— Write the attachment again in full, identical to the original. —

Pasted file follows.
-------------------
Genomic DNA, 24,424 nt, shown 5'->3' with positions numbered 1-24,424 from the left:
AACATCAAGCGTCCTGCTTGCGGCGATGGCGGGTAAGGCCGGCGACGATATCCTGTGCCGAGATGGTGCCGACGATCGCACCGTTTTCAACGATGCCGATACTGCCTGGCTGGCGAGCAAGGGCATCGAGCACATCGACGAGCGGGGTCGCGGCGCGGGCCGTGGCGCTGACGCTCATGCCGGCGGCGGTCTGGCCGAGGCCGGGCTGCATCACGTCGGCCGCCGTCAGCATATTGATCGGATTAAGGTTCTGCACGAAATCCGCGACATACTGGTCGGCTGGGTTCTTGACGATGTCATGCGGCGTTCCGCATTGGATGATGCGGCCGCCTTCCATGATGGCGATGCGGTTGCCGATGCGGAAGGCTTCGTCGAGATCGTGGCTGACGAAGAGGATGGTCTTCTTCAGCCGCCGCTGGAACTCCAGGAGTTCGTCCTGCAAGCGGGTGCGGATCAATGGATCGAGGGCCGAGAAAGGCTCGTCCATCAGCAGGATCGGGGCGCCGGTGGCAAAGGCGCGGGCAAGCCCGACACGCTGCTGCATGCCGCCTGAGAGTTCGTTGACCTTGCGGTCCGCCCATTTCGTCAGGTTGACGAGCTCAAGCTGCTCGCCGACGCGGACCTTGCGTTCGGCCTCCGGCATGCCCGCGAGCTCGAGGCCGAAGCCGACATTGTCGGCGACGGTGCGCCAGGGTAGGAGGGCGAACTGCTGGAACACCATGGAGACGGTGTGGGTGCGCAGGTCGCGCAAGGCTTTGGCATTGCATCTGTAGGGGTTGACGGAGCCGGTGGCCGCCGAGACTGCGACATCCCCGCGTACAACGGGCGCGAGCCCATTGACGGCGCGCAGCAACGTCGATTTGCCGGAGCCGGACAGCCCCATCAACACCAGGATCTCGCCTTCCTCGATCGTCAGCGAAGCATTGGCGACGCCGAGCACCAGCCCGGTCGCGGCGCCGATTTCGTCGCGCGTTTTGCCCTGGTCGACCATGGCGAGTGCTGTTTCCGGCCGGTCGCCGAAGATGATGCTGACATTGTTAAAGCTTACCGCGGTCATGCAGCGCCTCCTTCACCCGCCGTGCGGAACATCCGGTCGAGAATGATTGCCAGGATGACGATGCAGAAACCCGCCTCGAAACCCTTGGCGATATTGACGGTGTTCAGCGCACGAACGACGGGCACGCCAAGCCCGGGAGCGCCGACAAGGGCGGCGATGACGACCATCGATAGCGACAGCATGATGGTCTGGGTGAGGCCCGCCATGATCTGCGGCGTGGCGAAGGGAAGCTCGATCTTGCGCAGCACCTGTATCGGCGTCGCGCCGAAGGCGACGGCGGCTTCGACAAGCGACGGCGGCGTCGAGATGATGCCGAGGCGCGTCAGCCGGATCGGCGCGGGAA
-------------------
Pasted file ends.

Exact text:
Genomic DNA, 24,424 nt, shown 5'->3' with positions numbered 1-24,424 from the left:
AACATCAAGCGTCCTGCTTGCGGCGATGGCGGGTAAGGCCGGCGACGATATCCTGTGCCGAGATGGTGCCGACGATCGCACCGTTTTCAACGATGCCGATACTGCCTGGCTGGCGAGCAAGGGCATCGAGCACATCGACGAGCGGGGTCGCGGCGCGGGCCGTGGCGCTGACGCTCATGCCGGCGGCGGTCTGGCCGAGGCCGGGCTGCATCACGTCGGCCGCCGTCAGCATATTGATCGGATTAAGGTTCTGCACGAAATCCGCGACATACTGGTCGGCTGGGTTCTTGACGATGTCATGCGGCGTTCCGCATTGGATGATGCGGCCGCCTTCCATGATGGCGATGCGGTTGCCGATGCGGAAGGCTTCGTCGAGATCGTGGCTGACGAAGAGGATGGTCTTCTTCAGCCGCCGCTGGAACTCCAGGAGTTCGTCCTGCAAGCGGGTGCGGATCAATGGATCGAGGGCCGAGAAAGGCTCGTCCATCAGCAGGATCGGGGCGCCGGTGGCAAAGGCGCGGGCAAGCCCGACACGCTGCTGCATGCCGCCTGAGAGTTCGTTGACCTTGCGGTCCGCCCATTTCGTCAGGTTGACGAGCTCAAGCTGCTCGCCGACGCGGACCTTGCGTTCGGCCTCCGGCATGCCCGCGAGCTCGAGGCCGAAGCCGACATTGTCGGCGACGGTGCGCCAGGGTAGGAGGGCGAACTGCTGGAACACCATGGAGACGGTGTGGGTGCGCAGGTCGCGCAAGGCTTTGGCATTGCATCTGTAGGGGTTGACGGAGCCGGTGGCCGCCGAGACTGCGACATCCCCGCGTACAACGGGCGCGAGCCCATTGACGGCGCGCAGCAACGTCGATTTGCCGGAGCCGGACAGCCCCATCAACACCAGGATCTCGCCTTCCTCGATCGTCAGCGAAGCATTGGCGACGCCGAGCACCAGCCCGGTCGCGGCGCCGATTTCGTCGCGCGTTTTGCCCTGGTCGACCATGGCGAGTGCTGTTTCCGGCCGGTCGCCGAAGATGATGCTGACATTGTTAAAGCTTACCGCGGTCATGCAGCGCCTCCTTCACCCGCCGTGCGGAACATCCGGTCGAGAATGATTGCCAGGATGACGATGCAGAAACCCGCCTCGAAACCCTTGGCGATATTGACGGTGTTCAGCGCACGAACGACGGGCACGCCAAGCCCGGGAGCGCCGACAAGGGCGGCGATGACGACCATCGATAGCGACAGCATGATGGTCTGGGTGAGGCCCGCCATGATCTGCGGCGTGGCGAAGGGAAGCTCGATCTTGCGCAGCACCTGTATCGGCGTCGCGCCGAAGGCGACGGCGGCTTCGACAAGCGACGGCGGCGTCGAGATGATGCCGAGGCGCGTCAGCCGGATCGGCGCGGGAA